- Department of Neurosurgery, Umberto I General Hospital, Università Politecnica delle Marche, Ancona, Italy
DOI:10.25259/SNI-22-2019Copyright: © 2019 Surgical Neurology International This is an open-access article distributed under the terms of the Creative Commons Attribution-Non Commercial-Share Alike 4.0 License, which allows others to remix, tweak, and build upon the work non-commercially, as long as the author is credited and the new creations are licensed under the identical terms.
How to cite this article: M. Dobran, Davide Nasi, R. Paracino, M. Gladi, M. Della Costanza, A. Marini, S. Lattanzi, M. Iacoangeli. Analysis of risk factors and postoperative predictors for recurrent lumbar disc herniation. 26-Mar-2019;10:36
How to cite this URL: M. Dobran, Davide Nasi, R. Paracino, M. Gladi, M. Della Costanza, A. Marini, S. Lattanzi, M. Iacoangeli. Analysis of risk factors and postoperative predictors for recurrent lumbar disc herniation. 26-Mar-2019;10:36. Available from: http://surgicalneurologyint.com/surgicalint-articles/9248/
Background: This study identified risk factors and postoperative indicators for recurrent lumbar disc herniations (rLDH) following microdiscectomy.
Methods: We retrospectively reviewed the 1-year recurrence rate for LDH in 209 consecutive patients undergoing microdiscectomy (2013–2018).
Results: Utilizing a multivariate analysis, higher body mass index (BMI) and postsurgery Oswestry disability index (ODI) were significantly associated with an increased risk of rLDH.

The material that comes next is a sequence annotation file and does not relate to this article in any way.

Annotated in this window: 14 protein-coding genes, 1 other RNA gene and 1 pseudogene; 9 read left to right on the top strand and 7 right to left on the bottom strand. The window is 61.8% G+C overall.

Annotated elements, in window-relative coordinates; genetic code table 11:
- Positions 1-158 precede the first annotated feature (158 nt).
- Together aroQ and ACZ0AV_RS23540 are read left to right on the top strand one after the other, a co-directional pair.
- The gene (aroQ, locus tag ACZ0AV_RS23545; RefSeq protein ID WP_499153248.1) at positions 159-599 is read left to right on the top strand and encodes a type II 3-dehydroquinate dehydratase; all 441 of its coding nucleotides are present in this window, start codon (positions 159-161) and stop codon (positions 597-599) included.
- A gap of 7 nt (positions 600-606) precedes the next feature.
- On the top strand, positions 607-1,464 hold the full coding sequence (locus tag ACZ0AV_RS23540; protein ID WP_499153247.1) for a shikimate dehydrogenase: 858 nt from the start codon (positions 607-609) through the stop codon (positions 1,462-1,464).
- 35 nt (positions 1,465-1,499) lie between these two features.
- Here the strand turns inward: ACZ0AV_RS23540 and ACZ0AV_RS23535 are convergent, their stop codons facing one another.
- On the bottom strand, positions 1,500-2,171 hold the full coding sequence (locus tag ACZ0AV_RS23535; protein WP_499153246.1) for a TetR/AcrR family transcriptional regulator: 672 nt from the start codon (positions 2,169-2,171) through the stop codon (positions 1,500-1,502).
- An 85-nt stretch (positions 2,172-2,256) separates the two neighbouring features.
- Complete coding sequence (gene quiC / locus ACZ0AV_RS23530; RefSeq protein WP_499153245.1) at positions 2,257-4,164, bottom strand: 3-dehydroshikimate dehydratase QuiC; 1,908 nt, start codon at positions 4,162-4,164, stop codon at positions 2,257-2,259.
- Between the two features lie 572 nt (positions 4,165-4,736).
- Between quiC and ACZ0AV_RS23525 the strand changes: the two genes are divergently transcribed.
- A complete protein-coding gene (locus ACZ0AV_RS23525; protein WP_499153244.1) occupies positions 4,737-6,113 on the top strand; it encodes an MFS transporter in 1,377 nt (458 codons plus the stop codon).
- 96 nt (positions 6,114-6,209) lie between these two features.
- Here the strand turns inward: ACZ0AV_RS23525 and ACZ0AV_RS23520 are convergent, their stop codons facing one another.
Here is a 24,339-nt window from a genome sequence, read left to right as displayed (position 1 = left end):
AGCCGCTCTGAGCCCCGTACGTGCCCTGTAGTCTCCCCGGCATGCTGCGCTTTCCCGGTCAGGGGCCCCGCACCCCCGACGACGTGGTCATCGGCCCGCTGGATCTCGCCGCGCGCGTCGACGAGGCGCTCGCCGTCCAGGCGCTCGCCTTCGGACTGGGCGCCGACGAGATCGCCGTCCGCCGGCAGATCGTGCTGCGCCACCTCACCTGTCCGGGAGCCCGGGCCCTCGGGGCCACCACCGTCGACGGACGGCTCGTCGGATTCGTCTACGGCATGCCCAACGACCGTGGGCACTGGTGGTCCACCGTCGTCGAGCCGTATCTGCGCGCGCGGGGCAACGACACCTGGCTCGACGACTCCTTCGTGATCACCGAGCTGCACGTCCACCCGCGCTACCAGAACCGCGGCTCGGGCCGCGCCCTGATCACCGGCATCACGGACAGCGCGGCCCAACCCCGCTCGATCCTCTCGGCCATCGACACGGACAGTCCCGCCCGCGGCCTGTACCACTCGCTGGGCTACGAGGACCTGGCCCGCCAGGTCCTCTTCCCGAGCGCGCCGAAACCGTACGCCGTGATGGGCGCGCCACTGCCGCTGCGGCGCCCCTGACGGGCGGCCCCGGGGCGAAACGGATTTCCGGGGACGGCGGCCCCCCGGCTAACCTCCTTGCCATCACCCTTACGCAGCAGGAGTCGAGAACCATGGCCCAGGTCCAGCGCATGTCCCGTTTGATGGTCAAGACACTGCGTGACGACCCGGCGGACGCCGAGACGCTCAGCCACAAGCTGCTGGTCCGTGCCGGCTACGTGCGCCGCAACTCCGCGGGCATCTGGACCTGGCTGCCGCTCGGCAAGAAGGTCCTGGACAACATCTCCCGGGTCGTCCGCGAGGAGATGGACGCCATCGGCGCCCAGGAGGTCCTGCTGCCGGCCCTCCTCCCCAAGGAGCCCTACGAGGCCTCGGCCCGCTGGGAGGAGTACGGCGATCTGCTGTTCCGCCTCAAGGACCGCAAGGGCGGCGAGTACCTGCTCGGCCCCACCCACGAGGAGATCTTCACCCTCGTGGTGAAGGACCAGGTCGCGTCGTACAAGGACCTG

Conclusion: Elevated postsurgery ODI and higher BMI were significantly associated with increased risk of rLDH.
Keywords: Discectomy, lumbar disc herniation, lumbar microdiscectomy, recurrent disc herniation
Lumbar disc herniation (LDH) is the most common reason for performing lumbar spine surgery. Today, many are managed utilizing a microdiscectomy approach. Nevertheless, these procedures correlate with a recurrence rate at 1 year that ranges from 1% to 21%.[
We retrospectively reviewed consecutive patients who underwent standard lumbar spinal microdiscectomy for disc herniation (LDH) (2013–2018). The follow-up evaluations were performed at 1, 6, and 12 months postoperatively. Recurrence of disc herniation was defined as disc herniation at the same level and side of the previous microdiscectomy after a 3-month postoperative pain-free period. Variables contributing to rLDH included age, sex, weight/body mass index (BMI), smoking status, postoperative (6 months) Oswestry disability index (ODI), and the level of the disc herniation. Radiological examination included magnetic resonance imaging before and after surgery.
Analyses include Student’s t-test, Mann–Whitney U-test or Chi-squared test, logistic regression, and multivariate analysis. Results were considered significant for P < 0.05 (two-sided). Data analysis was performed using STATA/IC 13.1 statistical package (StataCorp LP, Texas, USA).
There were 209 patients included in this study; 20 of 209 (9.6%) had rLDH at 1 postoperative year. Utilizing a multivariate analysis, older age, higher BMI, and postsurgery ODI were significantly associated with increased risk of rLDH [Tables
Microdiscectomy is a relatively straightforward procedure but is associated with a complication rate of up to 15–18%.[
To summarize, patients with rLDH were older and had higher BMI and postsurgery ODI score after a pain-free 3-month interval.
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Conflicts of interest
There are no conflicts of interest.
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